The KC-Based Singer is a Tenor in Demand, Who Performs Globally and is Heading Out on His Second U.S. Recital Tour
In 2011, Ben Gulley walked onto the stage of the Muriel Kauffman Theatre at the Kauffman Center for the Performing Arts and sang the first notes that ever graced the finished space. He performed “Nessun Dorma” from “Turandot” with then Lyric Opera of Kansas City artistic director and conductor Ward Holmquist, accompanying.
“We performed it three times while the acousticians walked around the space,” Gulley says. “It was such an honor to stand center stage and cast the first sounds into that hall. Looking out and seeing the beaming faces of the Kauffmans and Helzbergs is an unforgettable moment for me. I saw how proud they were of their incredible investment in the arts, an investment that would echo for many generations to come.”
Since that day, Gulley has become a tenor in demand. His singing has taken him all over the globe, from Germany, to Italy, to Egypt, to Carnegie Hall. He sang at Kate Spade’s funeral in June. He has released a solo album, “In Between,” which features all original music written by Gulley himself. The upcoming season will see him traversing the States during his second national solo recital tour, as well as treading the opera boards from Sarasota, to Idaho, to South Dakota.
An international career for a kid who grew up in the Midwest.
Gulley was born in Omaha, Nebraska, but grew up splitting time between a family farm in Tina, Missouri, and attending school in Blue Springs, Missouri. His family was chock-full of active amateur musicians; his grandfather played saloon guitar and piano. His mother plays the organ, clarinet and piano. His sister played the flute. Gulley learned about classic rock and Jim Croce from his dad, Elvis and Perry Como from his grandparents, and show tunes from his mother, who often sang along in a tuneful soprano.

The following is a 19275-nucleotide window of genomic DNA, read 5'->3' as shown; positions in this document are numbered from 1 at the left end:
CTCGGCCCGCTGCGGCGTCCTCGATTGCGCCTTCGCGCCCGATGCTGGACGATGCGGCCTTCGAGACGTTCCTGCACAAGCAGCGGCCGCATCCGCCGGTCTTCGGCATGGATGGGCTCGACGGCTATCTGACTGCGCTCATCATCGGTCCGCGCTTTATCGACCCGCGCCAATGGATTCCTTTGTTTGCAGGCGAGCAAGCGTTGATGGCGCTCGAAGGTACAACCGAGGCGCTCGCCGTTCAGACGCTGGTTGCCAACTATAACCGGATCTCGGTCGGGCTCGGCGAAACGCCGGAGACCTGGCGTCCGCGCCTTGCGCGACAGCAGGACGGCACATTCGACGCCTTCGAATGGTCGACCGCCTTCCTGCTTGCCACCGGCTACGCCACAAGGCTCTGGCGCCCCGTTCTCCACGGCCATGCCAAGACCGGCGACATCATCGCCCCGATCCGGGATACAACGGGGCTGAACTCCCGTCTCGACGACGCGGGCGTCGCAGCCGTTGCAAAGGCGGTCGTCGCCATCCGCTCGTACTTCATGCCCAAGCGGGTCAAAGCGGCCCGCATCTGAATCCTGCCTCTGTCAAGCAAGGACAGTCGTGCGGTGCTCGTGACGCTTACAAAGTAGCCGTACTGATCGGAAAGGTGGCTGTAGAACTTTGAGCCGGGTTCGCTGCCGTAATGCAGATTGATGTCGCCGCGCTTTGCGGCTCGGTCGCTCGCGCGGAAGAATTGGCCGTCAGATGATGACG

“The variety of music I learned and loved growing up taught me that the variant genres of music are essentially all musical stories using the same 13 notes,” Gulley says. “Beethoven to Coldplay; just variations in intricacy, theme and color.”
Gulley went to Blue Springs High School, where, during his freshman year, he was cast as the Wolf in Stephen Sondheim’s “Into the Woods.”
“After that, I was ‘bit’ by the theater wolf. Pun intended, of course,” Gulley says with an impish grin.
Gulley was awarded several scholarships to attend the Conservatory at the University of Missouri-Kansas City, where he was one of two freshmen to sing in the prestigious Heritage Chorale.
“Making music next to graduate- and doctoral-level musicians was a trial by fire and made me a much better musician,” Gulley says.
In 2009, Gulley won the Metropolitan Opera’s National Council District & Regional Competitions and was a National Semi-Finalist. That year he was also named an apprentice for the Lyric Opera of Kansas City. But he still struggled with what he calls “musical ADD.” He was a music minister. He was cast in the stage adaptation of Stephen Schwartz’s musical “Gepetto & Son,” taking the role of Stromboli when Brett Spiner, Star Trek’s Data, left the production. He was one of three “American Tenors,” the SONY/BMG Masterworks recording group. He collaborated with David Foster and Natalie Cole. He wrote and recorded his own original music.
But opera always took the biggest piece of Gulley’s musical pie.
“For me, opera always was, and always will be, paramount,” Gulley says. “I found opera in college, learning the tools I needed to sing it and the artistic mettle it demands. As I discovered, understood and empathized with artists like Corelli, Tibaldi and Caruso, it struck me that opera was my calling.”
Gulley’s schedule keeps him on the road most of the time, but he still calls Kansas City home. He performs here as often as he can, sits on the UMKC Alumni board, and is a founding board member of Opera 180, Kansas City’s newest opera company.
“The city is bursting at the artistic seams with all genres of the arts,” Gulley says. “It’s a vibrant place to be.”
But that’s not the only reason Gulley has put down some roots here.
“There’s something about that Kansas City kindness and charm that is good for the soul,” Gulley says. “KC pride in its modesty and kindness is something I try to carry with me everywhere I go. I’d like to think I spread KC’s particular brand of charm wherever I wander.”
Above: Photo of Ben Gulley by Jim Barcus